I'm an idiot. I am completely devoid of self-discipline, and I consistently fail to meet my goals.

Quite possibly, it will happen again this time, but maybe if I aim so high as I am now, in the end I will still have something considerable even if I fail.

This December I am going to aim for 30,000 words. That's 1,000 words a day, and thus, absolutely ridiculous. Hell, that's my entire word count right now! But whatever, that's my aim regardless.

I'm starting this PerNoWriMo (or Personal Novel Writing Month) today, the 30th of November, to prepare myself for what's to come. I still have three days left of school before my two month holiday.

Although "systems" don't seem to be my forte, I'm going to try one out here:
- The first thing I will do each morning is write.
- I will reuse the system of "reading-writing / writing-reading" as in my last challenge.
- When I write, my aim for each day will be 1,000 words, but I will not write aiming for word count. Instead, I will aim to complete a number of scenes.
- I may stop once I reach 1,000 words, but no less.

Unfortunately, I won't have the comfort of knowing that people all around the world are also working hard at their novels. However, my friend has agreed to take the plunge as well, so I will have some support.

But now it's time for me to write!

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Writing Challenge: ..."Incomplete"


So let's just say I've got a busy life. Just say.

I didn't write 2,000 words.

But who cares?

I wrote a good 500,
and I think I can write another good 500 tomorrow.

I'm altering my challenge.

I shall write 500 words a day until I am up to date,
and then I shall write something every day until the end of the month.

If I can do that and get to 5,000 this month,
I should easily be able to reach 40,000 by the end of the year.

Or, otherwise be well set-up for any PerNoWriMo challenge I decide on.

Poetry: Haikus Are Easy

Haikus are 5 sylbls, 7 sylbls and 5 sylbls.

I found this little tidbit within a Youtube comment and thought I'd post it here, because I found it quite amusing.

Haikus are easy,
But sometimes they don't make sense.

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Aundes Aura: Chapter Five up for review

The challenge is still on, but it's had to be pushed back till tomorrow due to... repeated parental interruptions. Said parent will be off at work tomorrow, so the day will be mine.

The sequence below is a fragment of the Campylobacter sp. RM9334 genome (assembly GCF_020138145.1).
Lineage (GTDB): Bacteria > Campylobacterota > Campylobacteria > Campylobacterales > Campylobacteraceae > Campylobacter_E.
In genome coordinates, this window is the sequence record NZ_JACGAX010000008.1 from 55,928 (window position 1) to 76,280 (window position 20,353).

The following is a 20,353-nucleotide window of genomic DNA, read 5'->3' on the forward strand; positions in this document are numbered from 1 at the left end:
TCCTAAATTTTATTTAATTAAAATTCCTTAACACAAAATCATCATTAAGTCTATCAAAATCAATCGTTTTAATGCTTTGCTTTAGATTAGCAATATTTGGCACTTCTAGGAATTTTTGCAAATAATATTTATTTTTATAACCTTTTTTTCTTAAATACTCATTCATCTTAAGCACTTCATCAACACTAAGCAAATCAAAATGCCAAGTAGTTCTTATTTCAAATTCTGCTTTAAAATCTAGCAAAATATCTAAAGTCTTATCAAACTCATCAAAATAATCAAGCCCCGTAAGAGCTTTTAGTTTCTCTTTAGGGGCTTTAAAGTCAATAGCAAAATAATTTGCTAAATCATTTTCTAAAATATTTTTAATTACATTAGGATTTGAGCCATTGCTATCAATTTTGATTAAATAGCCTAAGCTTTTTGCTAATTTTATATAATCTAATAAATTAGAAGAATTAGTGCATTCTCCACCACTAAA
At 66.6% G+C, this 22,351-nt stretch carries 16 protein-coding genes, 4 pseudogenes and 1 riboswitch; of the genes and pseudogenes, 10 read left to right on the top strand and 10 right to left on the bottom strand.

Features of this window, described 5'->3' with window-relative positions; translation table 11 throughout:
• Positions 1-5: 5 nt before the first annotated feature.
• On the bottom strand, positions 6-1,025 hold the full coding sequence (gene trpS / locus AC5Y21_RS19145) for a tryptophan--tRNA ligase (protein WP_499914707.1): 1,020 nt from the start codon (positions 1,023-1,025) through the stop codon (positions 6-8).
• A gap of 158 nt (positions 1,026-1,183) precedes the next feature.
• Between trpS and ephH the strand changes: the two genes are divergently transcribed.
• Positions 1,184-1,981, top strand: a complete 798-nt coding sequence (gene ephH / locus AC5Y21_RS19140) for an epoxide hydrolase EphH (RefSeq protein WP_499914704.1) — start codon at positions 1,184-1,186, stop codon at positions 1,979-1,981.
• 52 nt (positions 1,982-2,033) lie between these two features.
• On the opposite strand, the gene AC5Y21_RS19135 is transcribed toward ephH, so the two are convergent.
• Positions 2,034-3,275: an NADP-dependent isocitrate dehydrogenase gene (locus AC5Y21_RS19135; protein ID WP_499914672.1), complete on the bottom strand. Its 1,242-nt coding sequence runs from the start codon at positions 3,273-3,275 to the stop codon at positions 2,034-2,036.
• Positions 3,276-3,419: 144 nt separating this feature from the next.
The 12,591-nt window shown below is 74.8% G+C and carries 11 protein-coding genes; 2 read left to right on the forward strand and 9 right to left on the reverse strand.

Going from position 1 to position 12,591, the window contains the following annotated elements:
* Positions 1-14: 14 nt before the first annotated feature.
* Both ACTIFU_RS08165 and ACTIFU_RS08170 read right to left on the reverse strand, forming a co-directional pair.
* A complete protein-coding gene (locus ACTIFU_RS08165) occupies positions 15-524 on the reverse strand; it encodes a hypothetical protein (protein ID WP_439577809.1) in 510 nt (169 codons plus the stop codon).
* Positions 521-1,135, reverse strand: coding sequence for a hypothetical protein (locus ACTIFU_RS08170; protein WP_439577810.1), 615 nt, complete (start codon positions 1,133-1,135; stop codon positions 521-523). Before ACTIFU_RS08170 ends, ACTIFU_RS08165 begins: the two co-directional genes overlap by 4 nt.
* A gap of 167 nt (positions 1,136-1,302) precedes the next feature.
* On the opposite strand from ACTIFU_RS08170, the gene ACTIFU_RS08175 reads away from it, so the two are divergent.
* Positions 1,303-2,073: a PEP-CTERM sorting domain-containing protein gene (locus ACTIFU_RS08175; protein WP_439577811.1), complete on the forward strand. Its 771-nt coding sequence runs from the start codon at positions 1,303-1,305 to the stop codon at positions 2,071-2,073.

This is just a quick notice to let you guys know that Aundes Aura: Chapter Five is up for review as of right now since Wednesday. So if you're interested in reading or critiquing it, feel free to drop by the fantasy queue.

I'm going to try to get a few words in now just before I go to sleep.

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Writing Challenge: 2,000 Words

Suffices to say, I am well off-track from reaching 5,000 words by the end of this month. After having written today, I am on but 1,557 this month. Truly shameful, but again, you can't expect much amidst the pressure of exams.

However, I do have the next four days off, and I shall make good use of this time.

Tomorrow, I am giving myself a new challenge. An implausable challenge considering my level of perseverance, yet very, very possible.

Upon waking up tomorrow (except for in accordance with the follwing set of rules) I shall not use:
- The internet
- Any electronic device, or

- Any instrument, whether digital or acoustic

Upon waking up tomorrow I shall use:
- Either a laptop, a computer or both
- Raymond E. Feist's Magician and
- Write or Die

Upon reaching 2,000 words, all rules above shall be terminated.

So there, that's my challenge. Reading will be what I use to get my mind moving whenever I'm not writing. When I stop reading, what else will I be able to do than write (and eat) with the above rules in place? It may be a slow day. But I have three afterwards. Hopefully I won't be too burnt out. After tomorrow, I will be pleased with myself if I can just keep writing that something each day.

I don't believe this will put me back on track for the 5,000 words unless I can keep writing consistently afterwards. However, currently being on 31,300 words (*grins*), it should put me well on my way to 40,000 words by the end of December and 2010.